News Article building energy EU financing green policy sustainability
by Property Forum | Report

It has been a busy year for the European Commission’s corporate accountability initiatives, including updates to the EU Sustainable Finance portfolio. These policy changes, reflecting the Commission’s focus on improving the energy performance of the EU building stock, are consequential for EU real estate investors and developers.  New sustainability-linked financing models and Environmental Social and Governance (ESG) ratings standardisation complement the European Green Deal by directing financing to real estate construction and renovation that maximises energy performance. These programs enable EU real estate investors and builders to collaboratively reduce energy use and meet the EU Climate Law’s 2030 goal of reducing greenhouse gas (GHG) emissions by fifty-five percent. Strategic policy and research consultant Lisa Chase has summarised the policy framework for Property Forum.

Enacted in 2021, the SFDR requires private sector banks, financial advisors and investors operating in the EU, regardless of where they are headquartered, to report on the comprehensive climate impacts of certain investment categories. This means that the real estate projects they invest in throughout the world need to measure and report comprehensive ESG impacts to their funders,  including operational energy use, waste production and resource use.  EU-operating investors must also identify and report “low-performing” energy-inefficient real estate projects, including those outside of the EU. The EU Taxonomy provides the framework to assess a real estate project’s sustainability factors, while the Regulatory Technical Standards provide the template to evaluate an investment portfolio’s holistic sustainability impacts. Because the SFDR is a regulation that imposes fines for non-compliance, investors are highly motivated to collect operational energy and resource use from investees. The SFDR integrates with the Corporate Sustainability Reporting Directive (CSRD), which took effect this year and requires large companies to measure and report comprehensive ESG impacts throughout their supply chains. The CSRD is intended to enable investors to accurately assess investee projects’ environmental and sustainability impacts, including commercial and residential real estate.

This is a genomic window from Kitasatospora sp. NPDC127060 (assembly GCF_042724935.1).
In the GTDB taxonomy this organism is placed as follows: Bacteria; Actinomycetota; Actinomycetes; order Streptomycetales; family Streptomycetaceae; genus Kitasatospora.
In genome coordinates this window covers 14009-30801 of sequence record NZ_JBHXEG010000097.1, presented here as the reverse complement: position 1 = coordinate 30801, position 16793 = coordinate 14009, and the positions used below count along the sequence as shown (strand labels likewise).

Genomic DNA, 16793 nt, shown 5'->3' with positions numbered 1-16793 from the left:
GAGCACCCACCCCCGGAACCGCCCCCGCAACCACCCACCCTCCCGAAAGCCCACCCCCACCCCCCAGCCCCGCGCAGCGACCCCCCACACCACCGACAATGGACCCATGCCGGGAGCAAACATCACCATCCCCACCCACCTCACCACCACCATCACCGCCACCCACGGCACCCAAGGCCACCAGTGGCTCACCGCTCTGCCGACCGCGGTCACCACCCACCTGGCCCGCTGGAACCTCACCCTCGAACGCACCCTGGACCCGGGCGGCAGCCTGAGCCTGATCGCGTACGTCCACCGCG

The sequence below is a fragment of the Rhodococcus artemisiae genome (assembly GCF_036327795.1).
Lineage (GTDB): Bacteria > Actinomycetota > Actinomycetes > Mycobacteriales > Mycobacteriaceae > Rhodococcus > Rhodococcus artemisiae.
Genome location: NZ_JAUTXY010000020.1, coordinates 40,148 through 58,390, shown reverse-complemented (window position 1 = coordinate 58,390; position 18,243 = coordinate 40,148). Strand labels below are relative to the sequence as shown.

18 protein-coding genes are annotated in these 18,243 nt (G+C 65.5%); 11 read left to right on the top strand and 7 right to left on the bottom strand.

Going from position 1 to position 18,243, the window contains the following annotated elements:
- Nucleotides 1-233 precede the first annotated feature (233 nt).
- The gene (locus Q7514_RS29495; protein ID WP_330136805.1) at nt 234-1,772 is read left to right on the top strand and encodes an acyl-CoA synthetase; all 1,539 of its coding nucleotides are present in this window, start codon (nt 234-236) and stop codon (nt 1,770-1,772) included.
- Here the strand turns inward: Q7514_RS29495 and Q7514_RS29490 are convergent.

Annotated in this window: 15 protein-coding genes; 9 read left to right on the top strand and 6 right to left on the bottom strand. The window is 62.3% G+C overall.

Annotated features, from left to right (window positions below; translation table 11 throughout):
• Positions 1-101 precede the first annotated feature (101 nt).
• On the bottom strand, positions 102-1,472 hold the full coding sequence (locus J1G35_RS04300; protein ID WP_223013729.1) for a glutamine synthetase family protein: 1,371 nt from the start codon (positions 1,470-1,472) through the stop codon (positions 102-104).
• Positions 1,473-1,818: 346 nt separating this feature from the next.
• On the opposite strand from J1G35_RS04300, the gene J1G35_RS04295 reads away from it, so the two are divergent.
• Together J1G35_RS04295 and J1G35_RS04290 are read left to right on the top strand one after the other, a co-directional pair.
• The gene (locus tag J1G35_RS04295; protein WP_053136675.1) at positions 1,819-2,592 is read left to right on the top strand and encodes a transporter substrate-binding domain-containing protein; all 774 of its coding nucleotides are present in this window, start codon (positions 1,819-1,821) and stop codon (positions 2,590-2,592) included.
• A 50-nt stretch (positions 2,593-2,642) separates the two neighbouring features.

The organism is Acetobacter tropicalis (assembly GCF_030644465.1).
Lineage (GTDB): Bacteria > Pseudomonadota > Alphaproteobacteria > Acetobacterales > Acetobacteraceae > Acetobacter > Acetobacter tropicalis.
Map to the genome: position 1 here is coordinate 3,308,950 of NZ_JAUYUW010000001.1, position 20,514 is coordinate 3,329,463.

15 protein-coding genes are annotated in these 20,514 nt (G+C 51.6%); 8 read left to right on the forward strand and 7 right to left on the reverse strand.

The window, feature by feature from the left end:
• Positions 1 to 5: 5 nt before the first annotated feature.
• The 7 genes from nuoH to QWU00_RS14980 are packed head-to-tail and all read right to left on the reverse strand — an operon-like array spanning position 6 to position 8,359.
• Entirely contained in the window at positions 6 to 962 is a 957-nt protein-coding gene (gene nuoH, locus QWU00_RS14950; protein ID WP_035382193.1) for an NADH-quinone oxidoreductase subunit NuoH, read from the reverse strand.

Because energy-efficient “green” buildings attract higher lease and sale rates, they have long been attractive to global investors. Additionally, EU investment vehicles with sustainability or ESG-related objectives are very marketable, increasing the investment appeal of highly energy-efficient new and renovated buildings. Since financial institutions must evaluate projects for climate impacts, developers need to demonstrate exemplary and quantifiable energy performance to attract financing. To facilitate energy and resource-efficient building investment, the Commission’s sustainable finance updates standardise private sector lending terms for sustainability-focused products, including the newly established Green Loan and Sustainability-Linked Loan. The European Central Bank has announced that it and the national banks it supervises will also assess climate impacts as lending criteria, giving EU real estate developers a clear mandate to renovate and build for maximum and quantifiable resource efficiency.